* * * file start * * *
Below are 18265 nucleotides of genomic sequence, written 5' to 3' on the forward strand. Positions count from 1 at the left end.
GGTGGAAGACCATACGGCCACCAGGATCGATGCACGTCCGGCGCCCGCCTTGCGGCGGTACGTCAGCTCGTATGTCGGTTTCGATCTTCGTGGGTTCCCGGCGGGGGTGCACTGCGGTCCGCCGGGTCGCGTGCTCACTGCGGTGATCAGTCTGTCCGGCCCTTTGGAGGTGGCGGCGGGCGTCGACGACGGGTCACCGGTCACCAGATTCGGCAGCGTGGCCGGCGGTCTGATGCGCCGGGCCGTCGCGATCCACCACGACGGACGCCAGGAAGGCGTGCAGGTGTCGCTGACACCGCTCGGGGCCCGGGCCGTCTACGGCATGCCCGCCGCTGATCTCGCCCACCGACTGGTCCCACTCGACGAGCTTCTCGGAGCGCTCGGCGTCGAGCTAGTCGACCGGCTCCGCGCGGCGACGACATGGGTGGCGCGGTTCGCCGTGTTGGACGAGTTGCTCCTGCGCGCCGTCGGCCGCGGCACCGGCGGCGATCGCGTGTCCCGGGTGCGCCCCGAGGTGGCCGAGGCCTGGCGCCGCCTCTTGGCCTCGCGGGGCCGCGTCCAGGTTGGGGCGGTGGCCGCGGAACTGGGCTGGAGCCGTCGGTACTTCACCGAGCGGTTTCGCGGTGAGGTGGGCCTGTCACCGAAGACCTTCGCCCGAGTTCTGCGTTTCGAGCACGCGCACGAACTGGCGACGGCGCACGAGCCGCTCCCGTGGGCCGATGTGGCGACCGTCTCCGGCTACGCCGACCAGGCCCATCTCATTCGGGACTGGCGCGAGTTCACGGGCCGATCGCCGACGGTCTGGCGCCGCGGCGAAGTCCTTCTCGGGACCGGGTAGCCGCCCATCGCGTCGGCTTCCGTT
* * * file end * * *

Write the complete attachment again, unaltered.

Below are 18265 nucleotides of genomic sequence, written 5' to 3' on the forward strand. Positions count from 1 at the left end.
GGTGGAAGACCATACGGCCACCAGGATCGATGCACGTCCGGCGCCCGCCTTGCGGCGGTACGTCAGCTCGTATGTCGGTTTCGATCTTCGTGGGTTCCCGGCGGGGGTGCACTGCGGTCCGCCGGGTCGCGTGCTCACTGCGGTGATCAGTCTGTCCGGCCCTTTGGAGGTGGCGGCGGGCGTCGACGACGGGTCACCGGTCACCAGATTCGGCAGCGTGGCCGGCGGTCTGATGCGCCGGGCCGTCGCGATCCACCACGACGGACGCCAGGAAGGCGTGCAGGTGTCGCTGACACCGCTCGGGGCCCGGGCCGTCTACGGCATGCCCGCCGCTGATCTCGCCCACCGACTGGTCCCACTCGACGAGCTTCTCGGAGCGCTCGGCGTCGAGCTAGTCGACCGGCTCCGCGCGGCGACGACATGGGTGGCGCGGTTCGCCGTGTTGGACGAGTTGCTCCTGCGCGCCGTCGGCCGCGGCACCGGCGGCGATCGCGTGTCCCGGGTGCGCCCCGAGGTGGCCGAGGCCTGGCGCCGCCTCTTGGCCTCGCGGGGCCGCGTCCAGGTTGGGGCGGTGGCCGCGGAACTGGGCTGGAGCCGTCGGTACTTCACCGAGCGGTTTCGCGGTGAGGTGGGCCTGTCACCGAAGACCTTCGCCCGAGTTCTGCGTTTCGAGCACGCGCACGAACTGGCGACGGCGCACGAGCCGCTCCCGTGGGCCGATGTGGCGACCGTCTCCGGCTACGCCGACCAGGCCCATCTCATTCGGGACTGGCGCGAGTTCACGGGCCGATCGCCGACGGTCTGGCGCCGCGGCGAAGTCCTTCTCGGGACCGGGTAGCCGCCCATCGCGTCGGCTTCCGTT